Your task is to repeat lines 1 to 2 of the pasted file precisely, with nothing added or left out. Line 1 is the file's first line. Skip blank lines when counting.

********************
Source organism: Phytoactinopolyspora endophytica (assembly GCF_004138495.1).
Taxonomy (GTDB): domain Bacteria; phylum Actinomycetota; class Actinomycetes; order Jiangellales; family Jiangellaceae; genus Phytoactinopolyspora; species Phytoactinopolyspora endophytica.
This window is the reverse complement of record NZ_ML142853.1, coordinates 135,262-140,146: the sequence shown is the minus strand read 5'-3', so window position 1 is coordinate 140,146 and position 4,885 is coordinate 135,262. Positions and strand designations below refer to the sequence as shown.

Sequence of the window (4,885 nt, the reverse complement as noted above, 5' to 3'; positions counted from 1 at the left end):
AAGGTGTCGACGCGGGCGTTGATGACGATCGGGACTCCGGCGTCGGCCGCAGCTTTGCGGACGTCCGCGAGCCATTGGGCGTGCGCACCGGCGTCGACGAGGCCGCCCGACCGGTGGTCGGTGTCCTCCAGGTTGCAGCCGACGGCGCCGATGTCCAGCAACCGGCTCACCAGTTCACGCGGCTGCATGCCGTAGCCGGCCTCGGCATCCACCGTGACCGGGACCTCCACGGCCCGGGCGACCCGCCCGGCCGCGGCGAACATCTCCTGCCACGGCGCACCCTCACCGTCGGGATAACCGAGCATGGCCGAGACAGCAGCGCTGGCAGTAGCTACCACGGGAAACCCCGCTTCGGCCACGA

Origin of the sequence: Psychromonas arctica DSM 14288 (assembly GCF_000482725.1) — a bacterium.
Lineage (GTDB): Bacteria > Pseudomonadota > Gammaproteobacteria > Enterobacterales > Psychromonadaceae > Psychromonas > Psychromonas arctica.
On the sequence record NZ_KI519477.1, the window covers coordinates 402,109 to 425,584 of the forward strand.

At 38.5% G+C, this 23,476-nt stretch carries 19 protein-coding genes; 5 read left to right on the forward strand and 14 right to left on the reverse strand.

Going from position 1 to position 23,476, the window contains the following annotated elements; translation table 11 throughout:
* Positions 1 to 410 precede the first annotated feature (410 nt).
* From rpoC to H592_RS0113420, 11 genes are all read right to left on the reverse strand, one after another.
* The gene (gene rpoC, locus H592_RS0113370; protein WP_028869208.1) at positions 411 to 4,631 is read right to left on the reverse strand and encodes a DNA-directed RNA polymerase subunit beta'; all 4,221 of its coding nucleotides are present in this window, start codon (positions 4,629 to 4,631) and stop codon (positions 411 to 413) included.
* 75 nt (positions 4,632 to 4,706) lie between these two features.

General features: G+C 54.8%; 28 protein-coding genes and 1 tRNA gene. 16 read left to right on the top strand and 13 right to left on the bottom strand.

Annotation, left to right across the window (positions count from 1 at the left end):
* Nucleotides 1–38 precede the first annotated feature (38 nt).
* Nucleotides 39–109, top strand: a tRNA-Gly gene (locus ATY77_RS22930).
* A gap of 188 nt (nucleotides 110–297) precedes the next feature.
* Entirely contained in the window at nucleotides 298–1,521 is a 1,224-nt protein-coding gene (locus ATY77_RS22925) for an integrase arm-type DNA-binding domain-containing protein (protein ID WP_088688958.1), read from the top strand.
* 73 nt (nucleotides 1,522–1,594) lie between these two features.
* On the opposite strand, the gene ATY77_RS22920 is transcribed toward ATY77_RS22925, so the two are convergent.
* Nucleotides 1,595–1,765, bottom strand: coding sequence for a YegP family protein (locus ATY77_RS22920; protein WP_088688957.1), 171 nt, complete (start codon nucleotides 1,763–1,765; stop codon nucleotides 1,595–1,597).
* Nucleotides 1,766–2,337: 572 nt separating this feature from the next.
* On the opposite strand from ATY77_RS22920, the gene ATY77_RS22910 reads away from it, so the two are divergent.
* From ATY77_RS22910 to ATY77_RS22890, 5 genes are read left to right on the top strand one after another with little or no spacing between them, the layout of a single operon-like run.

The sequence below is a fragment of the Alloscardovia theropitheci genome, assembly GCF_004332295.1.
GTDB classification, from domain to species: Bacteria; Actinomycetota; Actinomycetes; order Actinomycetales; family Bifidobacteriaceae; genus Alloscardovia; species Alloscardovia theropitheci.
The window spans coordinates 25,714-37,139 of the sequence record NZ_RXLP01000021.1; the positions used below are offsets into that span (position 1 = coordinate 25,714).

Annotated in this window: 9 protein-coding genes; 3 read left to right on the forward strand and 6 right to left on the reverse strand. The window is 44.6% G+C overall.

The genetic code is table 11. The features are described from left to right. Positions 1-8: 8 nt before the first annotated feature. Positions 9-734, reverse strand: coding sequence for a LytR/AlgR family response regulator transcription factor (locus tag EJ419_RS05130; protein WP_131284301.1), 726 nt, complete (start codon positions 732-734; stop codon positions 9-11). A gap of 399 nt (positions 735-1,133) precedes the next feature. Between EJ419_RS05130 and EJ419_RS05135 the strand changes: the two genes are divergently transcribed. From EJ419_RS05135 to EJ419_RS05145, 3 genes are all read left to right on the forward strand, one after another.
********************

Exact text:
Source organism: Phytoactinopolyspora endophytica (assembly GCF_004138495.1).
Taxonomy (GTDB): domain Bacteria; phylum Actinomycetota; class Actinomycetes; order Jiangellales; family Jiangellaceae; genus Phytoactinopolyspora; species Phytoactinopolyspora endophytica.